Inside Out

Inside Out

Pixar’s newest entry into the canon of childhood exploration, Inside Out, plunges into the depths of the emotions that drive our lives, and how out of control they can sometimes seem. Most importantly it aims to show us that it’s okay to feel all of the feelings that make us whole. Riley – the body behind the brain – is an eleven-year-old girl who has been uprooted from her happy childhood in Minnesota and is forced to start anew in San Francisco with her family. Helping Riley navigate this life-changing event are the emotions in the headquarters of her mind – Joy (Amy Poehler), Fear (Bill Hader), Anger (Lewis Black), Disgust (Mindy Kaling), and Sadness (Phyllis Smith). However, up to this point in her life, Joy has been doing all she can to keep Sadness away from Riley’s daily life.

The opening of the film, setting up the world of how emotions and memories work, is terrific. It briskly establishes the interesting and surprisingly intricate rules of this world. Throughout Inside Out, I kept thinking back to my own “core memories” and the defining pieces of my own identity. For an animated film about an eleven-year-old girl, that’s an impressive feat.

The central problem that needs to be solved in the film happens when Joy and Sadness end up being sucked out of headquarters and into long-term memory (passing through Imagination land, Pre-school world, and Abstract thought). Fortunately Sadness has read all the manuals and is primed to lead Joy, and all the missing “core memories”, back to headquarters. For without those memories, or Joy at the helm, Riley’s emotions are left to Anger, Fear, and Disgust – hardly representing anyone’s best self, let alone a teenage girl trying to adapt to new surroundings.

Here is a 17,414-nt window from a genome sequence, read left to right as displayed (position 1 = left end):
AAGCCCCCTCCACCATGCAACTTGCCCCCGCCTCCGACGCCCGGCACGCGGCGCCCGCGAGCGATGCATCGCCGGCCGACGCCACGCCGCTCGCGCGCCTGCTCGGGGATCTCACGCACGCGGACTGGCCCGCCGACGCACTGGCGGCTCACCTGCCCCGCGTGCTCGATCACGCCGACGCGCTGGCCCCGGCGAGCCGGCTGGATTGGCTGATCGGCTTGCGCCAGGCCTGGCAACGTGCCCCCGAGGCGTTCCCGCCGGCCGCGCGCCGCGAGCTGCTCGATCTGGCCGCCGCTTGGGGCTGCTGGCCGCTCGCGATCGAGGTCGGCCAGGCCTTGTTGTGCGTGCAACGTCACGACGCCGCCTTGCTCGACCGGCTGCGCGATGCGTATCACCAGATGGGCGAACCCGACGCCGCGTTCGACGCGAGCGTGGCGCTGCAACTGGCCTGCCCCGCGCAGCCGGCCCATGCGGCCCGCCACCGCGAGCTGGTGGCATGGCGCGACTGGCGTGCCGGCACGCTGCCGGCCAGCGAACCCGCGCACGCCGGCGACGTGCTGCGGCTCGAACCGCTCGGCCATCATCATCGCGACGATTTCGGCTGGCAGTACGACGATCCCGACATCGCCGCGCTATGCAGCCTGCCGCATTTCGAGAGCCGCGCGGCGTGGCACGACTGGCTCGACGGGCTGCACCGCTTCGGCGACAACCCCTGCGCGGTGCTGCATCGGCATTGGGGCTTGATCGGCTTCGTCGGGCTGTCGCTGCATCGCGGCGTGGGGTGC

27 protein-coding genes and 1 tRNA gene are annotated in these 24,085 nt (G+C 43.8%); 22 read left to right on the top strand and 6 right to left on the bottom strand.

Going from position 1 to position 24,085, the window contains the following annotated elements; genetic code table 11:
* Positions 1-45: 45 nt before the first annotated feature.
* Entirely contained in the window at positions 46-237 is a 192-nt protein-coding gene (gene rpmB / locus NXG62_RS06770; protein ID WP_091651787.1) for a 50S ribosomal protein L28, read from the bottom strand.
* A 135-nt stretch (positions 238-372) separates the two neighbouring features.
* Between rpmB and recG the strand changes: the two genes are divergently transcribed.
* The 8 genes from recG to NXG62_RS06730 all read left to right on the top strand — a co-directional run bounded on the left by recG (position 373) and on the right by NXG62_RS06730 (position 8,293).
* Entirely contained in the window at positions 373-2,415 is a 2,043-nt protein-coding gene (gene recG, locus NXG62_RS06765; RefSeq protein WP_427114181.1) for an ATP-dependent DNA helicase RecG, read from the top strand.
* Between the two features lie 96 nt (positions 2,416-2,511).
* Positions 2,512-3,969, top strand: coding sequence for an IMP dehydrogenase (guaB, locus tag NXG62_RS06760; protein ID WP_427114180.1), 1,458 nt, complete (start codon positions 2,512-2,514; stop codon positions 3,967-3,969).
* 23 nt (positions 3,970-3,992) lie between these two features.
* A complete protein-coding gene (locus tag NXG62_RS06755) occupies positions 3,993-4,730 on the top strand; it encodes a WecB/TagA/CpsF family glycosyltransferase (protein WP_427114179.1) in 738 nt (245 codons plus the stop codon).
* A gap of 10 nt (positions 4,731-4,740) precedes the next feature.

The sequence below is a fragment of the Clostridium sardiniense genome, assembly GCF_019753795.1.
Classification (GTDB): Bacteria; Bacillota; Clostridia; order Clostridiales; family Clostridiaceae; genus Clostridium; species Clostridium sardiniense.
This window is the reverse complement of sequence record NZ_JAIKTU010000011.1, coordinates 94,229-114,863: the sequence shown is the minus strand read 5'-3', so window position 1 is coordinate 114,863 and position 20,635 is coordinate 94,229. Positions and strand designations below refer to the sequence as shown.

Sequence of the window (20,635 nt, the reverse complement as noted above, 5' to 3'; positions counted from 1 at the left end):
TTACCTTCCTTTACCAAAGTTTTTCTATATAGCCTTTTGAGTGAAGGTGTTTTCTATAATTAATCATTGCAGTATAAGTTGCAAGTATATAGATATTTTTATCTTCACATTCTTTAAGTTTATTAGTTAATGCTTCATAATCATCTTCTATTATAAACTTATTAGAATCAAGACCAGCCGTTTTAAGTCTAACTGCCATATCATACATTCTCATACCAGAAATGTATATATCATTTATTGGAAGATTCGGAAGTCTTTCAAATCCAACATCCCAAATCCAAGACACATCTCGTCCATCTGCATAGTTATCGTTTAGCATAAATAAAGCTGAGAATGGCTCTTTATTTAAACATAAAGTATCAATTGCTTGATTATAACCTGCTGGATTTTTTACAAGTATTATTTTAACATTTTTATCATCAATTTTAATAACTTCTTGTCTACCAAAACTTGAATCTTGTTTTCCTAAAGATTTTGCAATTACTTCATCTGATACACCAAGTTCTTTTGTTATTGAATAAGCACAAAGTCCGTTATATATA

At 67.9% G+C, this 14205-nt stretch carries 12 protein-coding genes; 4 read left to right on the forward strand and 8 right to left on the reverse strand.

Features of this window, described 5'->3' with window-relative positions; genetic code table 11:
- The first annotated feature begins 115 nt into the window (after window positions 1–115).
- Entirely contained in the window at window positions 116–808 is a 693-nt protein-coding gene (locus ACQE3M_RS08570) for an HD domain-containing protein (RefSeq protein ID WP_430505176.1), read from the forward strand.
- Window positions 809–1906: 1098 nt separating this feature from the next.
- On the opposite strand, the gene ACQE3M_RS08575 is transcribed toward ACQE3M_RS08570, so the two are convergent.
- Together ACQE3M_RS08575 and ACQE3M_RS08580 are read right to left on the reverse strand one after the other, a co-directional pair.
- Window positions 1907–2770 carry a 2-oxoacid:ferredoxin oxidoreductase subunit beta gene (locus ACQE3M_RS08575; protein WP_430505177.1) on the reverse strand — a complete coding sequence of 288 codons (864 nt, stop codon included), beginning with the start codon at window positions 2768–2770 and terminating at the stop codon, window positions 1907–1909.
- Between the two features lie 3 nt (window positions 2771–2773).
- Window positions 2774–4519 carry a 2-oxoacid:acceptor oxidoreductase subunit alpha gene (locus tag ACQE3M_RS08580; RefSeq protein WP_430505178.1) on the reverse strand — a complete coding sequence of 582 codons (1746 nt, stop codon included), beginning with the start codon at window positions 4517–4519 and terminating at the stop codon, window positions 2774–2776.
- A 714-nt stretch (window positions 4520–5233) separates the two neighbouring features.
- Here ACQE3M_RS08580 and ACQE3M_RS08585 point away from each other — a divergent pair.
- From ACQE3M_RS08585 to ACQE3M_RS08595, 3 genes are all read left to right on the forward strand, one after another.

One of the things I liked about Inside Out, being several decades past eleven myself, was that it speaks to how many of us feel most of the time. Everyone is trying to get joy back in charge of their emotions – regardless of whether we actually want to, or merely feel we should to save face – and that is not always an easy thing to do. It is important that people let their other emotions play their part as well. The movie does a wonderful job at, aside from its gorgeous color scheme and fast pacing, highlighting that growing up isn’t about being strong, or learning to control your emotions, it’s about being able to accept several emotions at the same time. After all, what is nostalgia but Joy with a helping of Sadness?